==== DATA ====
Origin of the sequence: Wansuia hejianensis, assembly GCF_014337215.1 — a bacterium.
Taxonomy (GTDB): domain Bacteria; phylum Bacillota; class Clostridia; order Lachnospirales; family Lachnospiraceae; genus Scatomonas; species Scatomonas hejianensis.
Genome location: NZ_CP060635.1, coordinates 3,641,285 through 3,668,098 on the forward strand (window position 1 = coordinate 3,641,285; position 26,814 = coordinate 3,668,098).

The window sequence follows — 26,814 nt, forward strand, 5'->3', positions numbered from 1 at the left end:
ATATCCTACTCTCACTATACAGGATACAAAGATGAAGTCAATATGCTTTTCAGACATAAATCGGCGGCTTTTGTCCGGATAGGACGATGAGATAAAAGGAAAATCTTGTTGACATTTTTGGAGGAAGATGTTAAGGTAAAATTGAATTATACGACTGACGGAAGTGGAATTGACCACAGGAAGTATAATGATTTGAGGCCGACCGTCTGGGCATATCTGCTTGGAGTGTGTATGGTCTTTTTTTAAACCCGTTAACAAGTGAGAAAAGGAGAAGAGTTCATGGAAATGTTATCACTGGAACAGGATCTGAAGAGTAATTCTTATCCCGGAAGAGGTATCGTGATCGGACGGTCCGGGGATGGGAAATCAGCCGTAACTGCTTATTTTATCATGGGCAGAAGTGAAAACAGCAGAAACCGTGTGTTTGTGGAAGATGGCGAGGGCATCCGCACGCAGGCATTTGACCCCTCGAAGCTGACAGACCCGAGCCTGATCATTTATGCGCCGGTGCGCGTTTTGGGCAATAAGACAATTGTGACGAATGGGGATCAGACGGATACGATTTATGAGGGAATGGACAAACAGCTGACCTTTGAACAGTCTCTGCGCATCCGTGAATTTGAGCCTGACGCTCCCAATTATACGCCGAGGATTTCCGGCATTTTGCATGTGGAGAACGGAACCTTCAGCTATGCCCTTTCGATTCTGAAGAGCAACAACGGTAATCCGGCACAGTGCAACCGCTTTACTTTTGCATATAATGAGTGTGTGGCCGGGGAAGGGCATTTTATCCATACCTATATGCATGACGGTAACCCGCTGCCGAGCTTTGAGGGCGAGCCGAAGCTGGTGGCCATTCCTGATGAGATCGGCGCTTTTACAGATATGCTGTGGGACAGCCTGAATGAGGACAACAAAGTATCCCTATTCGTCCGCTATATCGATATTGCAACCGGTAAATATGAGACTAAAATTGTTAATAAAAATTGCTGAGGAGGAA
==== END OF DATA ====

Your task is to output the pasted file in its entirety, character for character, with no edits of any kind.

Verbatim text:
Origin of the sequence: Wansuia hejianensis, assembly GCF_014337215.1 — a bacterium.
Taxonomy (GTDB): domain Bacteria; phylum Bacillota; class Clostridia; order Lachnospirales; family Lachnospiraceae; genus Scatomonas; species Scatomonas hejianensis.
Genome location: NZ_CP060635.1, coordinates 3,641,285 through 3,668,098 on the forward strand (window position 1 = coordinate 3,641,285; position 26,814 = coordinate 3,668,098).

The window sequence follows — 26,814 nt, forward strand, 5'->3', positions numbered from 1 at the left end:
ATATCCTACTCTCACTATACAGGATACAAAGATGAAGTCAATATGCTTTTCAGACATAAATCGGCGGCTTTTGTCCGGATAGGACGATGAGATAAAAGGAAAATCTTGTTGACATTTTTGGAGGAAGATGTTAAGGTAAAATTGAATTATACGACTGACGGAAGTGGAATTGACCACAGGAAGTATAATGATTTGAGGCCGACCGTCTGGGCATATCTGCTTGGAGTGTGTATGGTCTTTTTTTAAACCCGTTAACAAGTGAGAAAAGGAGAAGAGTTCATGGAAATGTTATCACTGGAACAGGATCTGAAGAGTAATTCTTATCCCGGAAGAGGTATCGTGATCGGACGGTCCGGGGATGGGAAATCAGCCGTAACTGCTTATTTTATCATGGGCAGAAGTGAAAACAGCAGAAACCGTGTGTTTGTGGAAGATGGCGAGGGCATCCGCACGCAGGCATTTGACCCCTCGAAGCTGACAGACCCGAGCCTGATCATTTATGCGCCGGTGCGCGTTTTGGGCAATAAGACAATTGTGACGAATGGGGATCAGACGGATACGATTTATGAGGGAATGGACAAACAGCTGACCTTTGAACAGTCTCTGCGCATCCGTGAATTTGAGCCTGACGCTCCCAATTATACGCCGAGGATTTCCGGCATTTTGCATGTGGAGAACGGAACCTTCAGCTATGCCCTTTCGATTCTGAAGAGCAACAACGGTAATCCGGCACAGTGCAACCGCTTTACTTTTGCATATAATGAGTGTGTGGCCGGGGAAGGGCATTTTATCCATACCTATATGCATGACGGTAACCCGCTGCCGAGCTTTGAGGGCGAGCCGAAGCTGGTGGCCATTCCTGATGAGATCGGCGCTTTTACAGATATGCTGTGGGACAGCCTGAATGAGGACAACAAAGTATCCCTATTCGTCCGCTATATCGATATTGCAACCGGTAAATATGAGACTAAAATTGTTAATAAAAATTGCTGAGGAGGAA